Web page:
Scout's Notebook: Will rookie Carson Wentz build on debut?


Former NFL player and scout Bucky Brooks knows the ins and outs of this league, providing keen insight in his weekly notebook. The topics of this edition include:

» How should the Redskins use top-dollar CB Josh Norman?

» Why teams should regularly use two-point packages.

» Is Carson Wentz's debut performance a one-game wonder?

But first, a look at the signifiance of Carson Wentz's debut performance ...

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NEXT-GEN STATS: Is Carson Wentz the real deal or one-game wonder?

That's the question every general manager and scout must consider after watching the second-overall pick in the 2016 draft light it up in his debut performance after missing most of the preseason with a rib injury. Wentz completed 22 of 37 passes for 278 yards and a pair of scores. He finished the night with a 101.0 passer rating and looked like a potential star at the position.

Now, I know it's only one game and we shouldn't give the rookie a gold jacket based on his spectacular play against a weak Browns' defense, but Wentz's numbers stand up well against debuts of other top picks in recent history. Take a look at some of the debuts of recent top-five quarterbacks:

Carson Wentz (2016): won game; completed 22 of 37 passes for 278 passing yards, 2-0 TD-INT ratio, 101.0 passer rating.

Jameis Winston (2015): lost game; completed 16 of 33 passes for 210 yards, 2-2 TD-INT ratio, 64.0 passer rating.

Marcus Mariota (2015): won game; completed 13 of 15 passes for 209 yards, 4-0 TD-INT ratio, 158.3 passer rating.

Andrew Luck (2012): lost game; completed 23 of 45 passes for 309 yards, 1-3 TD-INT ratio, 52.9 passer rating.

Robert Griffin III (2012): won game; completed 19 of 26 passes for 210 yards, 2-0 TD-INT ratio, 139.9 passer rating.

Cam Newton (2011): lost game; completed 24 of 37 passes for 422 yards, 2-1 TD-INT ratio, 110.4 passer rating.

Based on the numbers, it nearly impossible to determine whether Wentz will go on to become an elite quarterback after one game, but I found it interesting that his stats were nearly identical to Cam Newton's production in his 2011 debut against the Arizona Cardinals. I've always believed Wentz's game mirrored the reigning MVP's playing style and he could make a similar impact on the league as a big-bodied, dual-threat playmaker.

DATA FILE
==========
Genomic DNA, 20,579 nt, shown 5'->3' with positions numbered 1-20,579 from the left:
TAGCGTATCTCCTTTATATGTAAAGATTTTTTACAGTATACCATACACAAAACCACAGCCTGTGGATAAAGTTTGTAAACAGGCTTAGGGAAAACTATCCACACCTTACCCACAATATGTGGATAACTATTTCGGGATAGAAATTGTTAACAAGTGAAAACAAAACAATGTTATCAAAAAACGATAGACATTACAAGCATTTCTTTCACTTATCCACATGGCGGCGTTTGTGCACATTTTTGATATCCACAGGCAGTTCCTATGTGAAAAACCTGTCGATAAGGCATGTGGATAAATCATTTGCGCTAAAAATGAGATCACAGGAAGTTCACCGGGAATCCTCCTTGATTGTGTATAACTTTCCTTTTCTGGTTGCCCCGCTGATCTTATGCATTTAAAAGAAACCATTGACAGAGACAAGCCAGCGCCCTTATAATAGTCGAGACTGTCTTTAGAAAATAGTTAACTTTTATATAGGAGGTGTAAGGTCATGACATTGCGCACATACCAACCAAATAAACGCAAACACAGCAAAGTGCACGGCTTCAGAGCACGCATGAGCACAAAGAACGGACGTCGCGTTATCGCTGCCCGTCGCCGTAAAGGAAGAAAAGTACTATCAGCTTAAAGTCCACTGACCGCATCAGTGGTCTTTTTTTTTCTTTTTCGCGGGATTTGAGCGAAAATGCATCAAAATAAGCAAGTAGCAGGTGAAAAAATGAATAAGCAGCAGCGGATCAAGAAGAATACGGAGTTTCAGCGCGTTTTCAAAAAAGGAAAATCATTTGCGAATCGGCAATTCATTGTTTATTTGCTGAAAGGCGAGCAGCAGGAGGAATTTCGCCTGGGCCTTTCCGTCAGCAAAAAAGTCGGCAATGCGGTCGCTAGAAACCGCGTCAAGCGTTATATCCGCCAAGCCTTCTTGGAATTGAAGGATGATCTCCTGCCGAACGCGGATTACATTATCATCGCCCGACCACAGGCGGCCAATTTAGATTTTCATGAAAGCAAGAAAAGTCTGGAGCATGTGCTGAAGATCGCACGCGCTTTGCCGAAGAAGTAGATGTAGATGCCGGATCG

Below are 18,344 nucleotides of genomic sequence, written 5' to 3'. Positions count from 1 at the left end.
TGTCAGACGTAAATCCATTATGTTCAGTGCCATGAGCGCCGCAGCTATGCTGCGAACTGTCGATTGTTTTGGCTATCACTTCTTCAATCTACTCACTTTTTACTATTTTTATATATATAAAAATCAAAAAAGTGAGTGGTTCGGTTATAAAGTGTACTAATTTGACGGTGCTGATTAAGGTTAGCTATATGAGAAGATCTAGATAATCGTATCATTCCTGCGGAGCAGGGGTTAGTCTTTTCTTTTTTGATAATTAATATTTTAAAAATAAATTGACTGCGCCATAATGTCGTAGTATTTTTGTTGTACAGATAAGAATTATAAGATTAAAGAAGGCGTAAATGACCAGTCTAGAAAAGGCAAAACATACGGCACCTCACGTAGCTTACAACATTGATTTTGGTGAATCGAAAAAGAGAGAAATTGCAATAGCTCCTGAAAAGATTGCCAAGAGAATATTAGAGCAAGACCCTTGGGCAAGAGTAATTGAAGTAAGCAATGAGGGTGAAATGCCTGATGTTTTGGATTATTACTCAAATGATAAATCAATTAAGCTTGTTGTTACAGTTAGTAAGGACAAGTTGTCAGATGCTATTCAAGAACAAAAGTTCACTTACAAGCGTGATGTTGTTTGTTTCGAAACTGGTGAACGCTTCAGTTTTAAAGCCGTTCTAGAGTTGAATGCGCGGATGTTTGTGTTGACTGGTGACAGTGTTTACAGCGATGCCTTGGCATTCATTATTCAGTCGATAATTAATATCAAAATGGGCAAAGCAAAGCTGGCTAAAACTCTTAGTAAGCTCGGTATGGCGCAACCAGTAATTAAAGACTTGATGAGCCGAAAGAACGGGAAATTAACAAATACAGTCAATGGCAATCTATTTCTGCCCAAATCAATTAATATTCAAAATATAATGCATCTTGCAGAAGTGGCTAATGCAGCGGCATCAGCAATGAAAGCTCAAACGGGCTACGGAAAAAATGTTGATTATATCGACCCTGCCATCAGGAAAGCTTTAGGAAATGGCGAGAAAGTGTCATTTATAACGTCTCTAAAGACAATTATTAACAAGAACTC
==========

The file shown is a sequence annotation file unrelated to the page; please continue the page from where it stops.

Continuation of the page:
Looking back at my scouting report on Wentz prior to the draft, I viewed the 6-foot-5, 237-pounder as a big, strong-armed passer with exceptional arm talent. I thought he was not only capable of making every throw in the book with zip, velocity and precision, but he also flashed a feathery touch on deep balls along the boundary. As a runner, I loved Wentz's combination of size and speed on the perimeter. He excelled executing zone reads and designed quarterback runs, particularly down in the red zone where "plus 1" concepts -- quarterback runs to negate the defense's numerical advantage at the point of attack -- give the offense an added dimension.

Considering Wentz's high football IQ and his mastery of complex passing concepts due to his experience directing a pro-style offense at North Dakota State, I thought he would have a solid track to success despite playing against a lower level of competition as a collegian. Now, I'll be the first to admit that I thought it would take him some time to figure it all out (the Eagles planned to give Wentz a redshirt year as a rookie while he sat behind a couple of veterans), but the rookie was thrust into the starting lineup when the team traded away Sam Bradford to the Minnesota Vikings for a couple of top picks.